What are Qualifying Life Events?
Reviewed by: Ed McClane, Licensed Insurance Agent
A Qualifying Life Event (QLE) allows you to purchase health insurance or change coverage outside of the Open Enrollment Period for the current plan year.
A special enrollment period follows significant life events like childbirth or adoption, marriage or divorce, unemployment, or unexpected health coverage loss.
The Special Enrollment Period allows you to make changes to your existing coverage or enroll for the first time.
There are four main types of qualifying life events: loss of health insurance coverage, household changes, moving and other circumstances. Here are some examples:
Loss of Coverage
- Losing job-based coverage (voluntary or involuntary)
- Losing eligibility for Medicare , Medicaid or CHIP
- Losing insurance through a family member
- Aging off of a parent’s plan at 26
- Getting married
- Getting divorced or legally separated
- Having or adopting a baby
- Death in the family
- Moving to a different ZIP code
- Moving from outside the U.S.
- Students moving to or from college, or seasonal workers moving to where they live or work
- Moving to or from a shelter
- Gaining U.S. citizenship
- Substantial changes in income
- Errors with an original enrollment
- Leaving jail
Find a local Medicare plan that fits your needs
If you have a Qualifying Life Event, you are eligible for the Special Enrollment Period. The period allows you to make changes to your current health insurance plan, or add your spouse or children to your health coverage. Your Special Enrollment Period usually starts 60 days [i] from the date of your event, when you can make changes to your existing health insurance coverage.
- Exception circumstances: You experienced a medical condition or natural disaster that prevented you from applying during open enrollment.
- Misinformation or misrepresentation: You enrolled in the wrong plan because of misinformation, misrepresentation, misconduct or inaction from a health insurance company.
- Enrollment error: Your health insurance application was rejected because of missing data or technical issues.
- Medicaid or CHIP exceptions: You were incorrectly advised you were eligible for Medicaid or the Children’s Health Insurance Program (CHIP).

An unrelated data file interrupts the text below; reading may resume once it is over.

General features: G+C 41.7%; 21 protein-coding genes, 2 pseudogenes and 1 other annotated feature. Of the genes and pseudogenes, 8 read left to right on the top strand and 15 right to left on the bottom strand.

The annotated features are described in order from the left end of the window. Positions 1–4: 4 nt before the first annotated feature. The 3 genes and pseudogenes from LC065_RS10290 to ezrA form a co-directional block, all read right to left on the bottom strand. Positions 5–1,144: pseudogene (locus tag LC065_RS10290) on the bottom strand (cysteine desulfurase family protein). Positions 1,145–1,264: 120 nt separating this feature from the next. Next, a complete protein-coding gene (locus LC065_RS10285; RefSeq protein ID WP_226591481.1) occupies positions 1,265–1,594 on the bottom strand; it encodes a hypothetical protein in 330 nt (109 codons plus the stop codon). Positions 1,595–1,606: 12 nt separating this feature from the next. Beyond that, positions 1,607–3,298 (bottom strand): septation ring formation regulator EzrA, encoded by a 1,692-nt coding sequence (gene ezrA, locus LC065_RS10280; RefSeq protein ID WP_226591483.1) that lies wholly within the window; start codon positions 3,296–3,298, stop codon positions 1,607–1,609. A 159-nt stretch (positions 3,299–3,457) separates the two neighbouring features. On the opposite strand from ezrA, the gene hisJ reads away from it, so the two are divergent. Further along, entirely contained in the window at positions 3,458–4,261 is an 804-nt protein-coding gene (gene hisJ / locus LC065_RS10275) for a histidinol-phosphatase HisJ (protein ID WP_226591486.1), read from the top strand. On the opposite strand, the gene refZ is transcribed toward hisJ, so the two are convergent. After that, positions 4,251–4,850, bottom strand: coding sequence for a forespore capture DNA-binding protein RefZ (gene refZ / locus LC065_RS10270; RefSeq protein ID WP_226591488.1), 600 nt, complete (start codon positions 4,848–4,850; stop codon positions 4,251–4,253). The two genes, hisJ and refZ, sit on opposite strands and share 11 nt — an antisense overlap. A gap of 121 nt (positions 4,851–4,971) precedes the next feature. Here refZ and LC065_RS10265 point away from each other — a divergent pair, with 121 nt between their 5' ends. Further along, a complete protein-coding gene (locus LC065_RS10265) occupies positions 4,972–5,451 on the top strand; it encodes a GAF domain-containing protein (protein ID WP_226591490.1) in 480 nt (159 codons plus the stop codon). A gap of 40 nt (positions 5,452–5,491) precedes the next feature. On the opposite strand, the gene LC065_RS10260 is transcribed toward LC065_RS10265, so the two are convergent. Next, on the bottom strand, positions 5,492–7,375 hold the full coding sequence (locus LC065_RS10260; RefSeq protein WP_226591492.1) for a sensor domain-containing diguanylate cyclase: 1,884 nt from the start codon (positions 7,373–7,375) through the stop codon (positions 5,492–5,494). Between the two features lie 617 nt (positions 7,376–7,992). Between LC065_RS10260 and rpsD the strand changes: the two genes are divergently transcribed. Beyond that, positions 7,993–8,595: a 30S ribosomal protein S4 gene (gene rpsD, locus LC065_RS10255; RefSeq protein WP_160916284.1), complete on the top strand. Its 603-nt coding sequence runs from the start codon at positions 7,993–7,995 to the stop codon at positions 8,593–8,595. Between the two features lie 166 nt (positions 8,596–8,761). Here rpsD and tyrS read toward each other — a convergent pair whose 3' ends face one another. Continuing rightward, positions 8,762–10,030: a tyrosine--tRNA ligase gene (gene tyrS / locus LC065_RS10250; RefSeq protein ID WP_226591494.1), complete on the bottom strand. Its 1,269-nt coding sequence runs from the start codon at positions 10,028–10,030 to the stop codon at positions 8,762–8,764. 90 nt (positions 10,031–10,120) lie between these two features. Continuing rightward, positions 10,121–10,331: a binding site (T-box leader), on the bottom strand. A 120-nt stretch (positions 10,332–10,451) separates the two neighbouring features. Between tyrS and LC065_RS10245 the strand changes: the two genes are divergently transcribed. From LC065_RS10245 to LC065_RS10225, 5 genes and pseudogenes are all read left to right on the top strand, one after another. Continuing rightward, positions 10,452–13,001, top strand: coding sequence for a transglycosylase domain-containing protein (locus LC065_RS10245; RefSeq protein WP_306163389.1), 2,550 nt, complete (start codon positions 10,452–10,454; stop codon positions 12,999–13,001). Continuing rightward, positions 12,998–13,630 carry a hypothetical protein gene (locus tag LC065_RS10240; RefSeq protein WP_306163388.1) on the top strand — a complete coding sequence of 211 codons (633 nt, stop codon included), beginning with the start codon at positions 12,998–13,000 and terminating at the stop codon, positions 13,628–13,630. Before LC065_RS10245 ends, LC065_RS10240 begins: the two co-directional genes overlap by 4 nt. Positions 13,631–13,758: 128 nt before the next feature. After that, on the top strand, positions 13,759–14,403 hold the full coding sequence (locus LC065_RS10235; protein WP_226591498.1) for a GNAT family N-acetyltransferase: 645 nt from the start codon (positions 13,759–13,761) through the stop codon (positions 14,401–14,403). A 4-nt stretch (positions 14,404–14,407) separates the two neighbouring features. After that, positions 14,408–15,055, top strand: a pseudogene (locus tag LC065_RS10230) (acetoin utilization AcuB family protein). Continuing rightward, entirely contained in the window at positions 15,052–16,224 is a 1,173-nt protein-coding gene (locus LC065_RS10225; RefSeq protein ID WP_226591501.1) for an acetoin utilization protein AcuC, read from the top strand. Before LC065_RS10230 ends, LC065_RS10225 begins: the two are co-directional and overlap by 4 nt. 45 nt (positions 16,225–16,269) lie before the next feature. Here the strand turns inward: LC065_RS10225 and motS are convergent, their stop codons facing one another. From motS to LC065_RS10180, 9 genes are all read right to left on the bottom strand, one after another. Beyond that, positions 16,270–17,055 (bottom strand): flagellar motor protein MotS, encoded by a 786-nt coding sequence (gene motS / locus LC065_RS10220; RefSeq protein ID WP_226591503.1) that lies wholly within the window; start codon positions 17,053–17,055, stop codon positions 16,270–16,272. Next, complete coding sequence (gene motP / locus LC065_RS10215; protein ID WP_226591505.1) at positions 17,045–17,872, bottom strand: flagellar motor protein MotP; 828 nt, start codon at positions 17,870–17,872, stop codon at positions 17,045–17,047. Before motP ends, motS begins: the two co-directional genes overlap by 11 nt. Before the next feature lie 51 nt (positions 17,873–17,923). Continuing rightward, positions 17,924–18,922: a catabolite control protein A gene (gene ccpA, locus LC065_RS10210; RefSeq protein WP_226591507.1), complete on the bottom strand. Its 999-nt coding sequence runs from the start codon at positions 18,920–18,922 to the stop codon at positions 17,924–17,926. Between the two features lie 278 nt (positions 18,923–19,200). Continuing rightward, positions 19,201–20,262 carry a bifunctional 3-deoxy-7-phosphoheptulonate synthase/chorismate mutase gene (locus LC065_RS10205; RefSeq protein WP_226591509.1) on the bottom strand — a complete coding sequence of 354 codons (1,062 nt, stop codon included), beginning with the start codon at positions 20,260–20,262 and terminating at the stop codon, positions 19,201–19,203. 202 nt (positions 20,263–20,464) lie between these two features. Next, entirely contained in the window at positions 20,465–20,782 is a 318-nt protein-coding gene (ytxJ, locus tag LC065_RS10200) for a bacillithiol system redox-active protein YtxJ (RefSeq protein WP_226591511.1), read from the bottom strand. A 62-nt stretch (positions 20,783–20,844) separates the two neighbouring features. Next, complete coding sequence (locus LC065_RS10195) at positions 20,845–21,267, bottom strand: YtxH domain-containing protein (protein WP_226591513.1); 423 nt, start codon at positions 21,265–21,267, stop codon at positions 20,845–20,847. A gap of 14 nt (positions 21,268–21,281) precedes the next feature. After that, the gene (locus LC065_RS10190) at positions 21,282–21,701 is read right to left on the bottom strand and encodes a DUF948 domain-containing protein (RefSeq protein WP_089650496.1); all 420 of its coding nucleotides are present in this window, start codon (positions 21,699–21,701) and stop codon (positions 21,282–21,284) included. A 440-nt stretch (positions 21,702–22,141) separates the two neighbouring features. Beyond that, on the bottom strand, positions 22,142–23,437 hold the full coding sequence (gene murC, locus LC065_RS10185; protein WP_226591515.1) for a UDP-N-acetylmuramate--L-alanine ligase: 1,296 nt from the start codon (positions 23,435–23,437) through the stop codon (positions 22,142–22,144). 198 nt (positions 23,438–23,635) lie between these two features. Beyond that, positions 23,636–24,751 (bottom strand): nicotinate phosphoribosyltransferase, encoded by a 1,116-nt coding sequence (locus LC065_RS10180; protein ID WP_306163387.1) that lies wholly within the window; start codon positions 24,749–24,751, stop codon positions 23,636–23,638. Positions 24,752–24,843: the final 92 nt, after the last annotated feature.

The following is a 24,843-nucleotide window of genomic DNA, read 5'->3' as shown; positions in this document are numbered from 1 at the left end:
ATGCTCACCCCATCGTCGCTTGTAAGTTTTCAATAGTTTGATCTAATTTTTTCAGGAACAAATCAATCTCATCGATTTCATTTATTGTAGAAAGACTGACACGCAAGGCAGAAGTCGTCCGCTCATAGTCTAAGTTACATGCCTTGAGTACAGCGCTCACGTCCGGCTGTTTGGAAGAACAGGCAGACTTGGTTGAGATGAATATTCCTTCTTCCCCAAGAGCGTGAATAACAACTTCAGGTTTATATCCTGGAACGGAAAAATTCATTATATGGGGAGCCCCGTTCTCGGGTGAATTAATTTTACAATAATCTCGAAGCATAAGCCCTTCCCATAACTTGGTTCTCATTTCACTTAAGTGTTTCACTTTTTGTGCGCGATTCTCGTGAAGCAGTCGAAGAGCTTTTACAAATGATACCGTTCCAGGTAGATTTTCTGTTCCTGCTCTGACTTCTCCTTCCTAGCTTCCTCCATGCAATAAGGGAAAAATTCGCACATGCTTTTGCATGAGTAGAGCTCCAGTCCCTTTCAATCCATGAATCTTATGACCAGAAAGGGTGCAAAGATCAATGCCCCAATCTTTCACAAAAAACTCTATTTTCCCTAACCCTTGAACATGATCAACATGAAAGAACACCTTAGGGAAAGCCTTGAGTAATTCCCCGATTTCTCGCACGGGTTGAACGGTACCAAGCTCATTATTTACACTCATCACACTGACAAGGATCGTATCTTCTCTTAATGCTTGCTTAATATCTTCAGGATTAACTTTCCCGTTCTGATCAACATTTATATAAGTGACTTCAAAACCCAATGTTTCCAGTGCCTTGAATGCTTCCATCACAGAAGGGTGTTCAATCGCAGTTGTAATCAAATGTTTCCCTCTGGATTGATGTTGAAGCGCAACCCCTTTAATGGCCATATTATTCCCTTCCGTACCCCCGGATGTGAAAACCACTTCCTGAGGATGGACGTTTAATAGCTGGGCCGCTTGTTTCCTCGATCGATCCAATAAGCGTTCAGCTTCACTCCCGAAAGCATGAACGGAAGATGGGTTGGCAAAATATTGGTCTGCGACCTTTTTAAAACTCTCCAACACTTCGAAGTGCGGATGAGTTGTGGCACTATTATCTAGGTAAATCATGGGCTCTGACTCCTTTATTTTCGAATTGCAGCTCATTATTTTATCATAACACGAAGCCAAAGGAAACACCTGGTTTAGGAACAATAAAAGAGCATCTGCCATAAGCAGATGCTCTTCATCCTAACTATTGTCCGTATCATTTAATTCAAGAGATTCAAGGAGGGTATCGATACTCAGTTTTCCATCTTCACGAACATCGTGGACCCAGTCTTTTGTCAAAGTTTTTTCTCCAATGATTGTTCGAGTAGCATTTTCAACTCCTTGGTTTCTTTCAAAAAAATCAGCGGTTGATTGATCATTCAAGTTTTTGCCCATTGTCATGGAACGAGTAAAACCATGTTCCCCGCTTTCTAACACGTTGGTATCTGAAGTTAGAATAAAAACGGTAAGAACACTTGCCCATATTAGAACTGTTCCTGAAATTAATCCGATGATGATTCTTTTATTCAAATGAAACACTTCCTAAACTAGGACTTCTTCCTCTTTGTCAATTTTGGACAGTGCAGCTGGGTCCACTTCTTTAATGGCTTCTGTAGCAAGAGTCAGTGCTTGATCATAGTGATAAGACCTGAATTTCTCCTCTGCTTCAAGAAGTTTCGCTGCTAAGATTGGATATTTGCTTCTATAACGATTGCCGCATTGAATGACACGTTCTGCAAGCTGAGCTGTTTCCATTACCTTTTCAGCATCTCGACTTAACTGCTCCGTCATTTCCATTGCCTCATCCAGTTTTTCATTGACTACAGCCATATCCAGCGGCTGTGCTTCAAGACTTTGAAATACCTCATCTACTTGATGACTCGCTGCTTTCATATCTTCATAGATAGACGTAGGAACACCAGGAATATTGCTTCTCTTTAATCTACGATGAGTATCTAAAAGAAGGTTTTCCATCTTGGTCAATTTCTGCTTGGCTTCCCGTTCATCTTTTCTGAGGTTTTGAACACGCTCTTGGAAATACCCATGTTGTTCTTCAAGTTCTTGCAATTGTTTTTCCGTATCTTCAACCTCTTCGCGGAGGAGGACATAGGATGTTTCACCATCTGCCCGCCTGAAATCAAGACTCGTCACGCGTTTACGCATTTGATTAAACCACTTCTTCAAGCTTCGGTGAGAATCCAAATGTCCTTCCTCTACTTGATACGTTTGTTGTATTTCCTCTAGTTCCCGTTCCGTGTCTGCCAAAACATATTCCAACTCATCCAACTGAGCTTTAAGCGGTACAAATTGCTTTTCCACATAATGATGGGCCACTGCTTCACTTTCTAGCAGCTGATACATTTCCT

- Domestic abuse victims: You want to enroll in a separate health plan from your abuser. You may be eligible to receive a tax subsidy separately, and your dependents may also be eligible.
If you think you might qualify for special enrollment, GoHealth’s licensed insurance agents can determine your eligibility and help you find and enroll in a health plan that’s right for you.
Are you eligible for cost-saving Medicare subsidies?
If you are applying through the Federal Marketplace [i] or Healthcare.gov, you may be asked to provide documents to prove your eligibility for a Special Enrollment Period. You will receive more information about what is needed after submitting your application. You generally have 30 days to send the information, and your coverage won’t start until you provide all the necessary documents. However, there may be some cases where you don’t need to submit any documents. If your eligibility is not approved, your policy may be canceled.
If your request for special enrollment is denied and you believe you experienced a Qualifying Life Event, you can file an appeal. You should include any eligibility documentation or notice that you received.
If you miss Open Enrollment and you don’t qualify for special enrollment, consider looking into whether you are eligible for Medicaid or CHIP. You can enroll at any time as long as you qualify. Medicaid is designed for low-income households, while CHIP offers coverage for children with lower costs.
Although many situations make you eligible for a Special Enrollment Period, voluntary termination of a health plan is not considered a loss of coverage. You won’t qualify for a Special Enrollment Period if you choose to drop coverage, and you will have to wait until the annual Open Enrollment Period.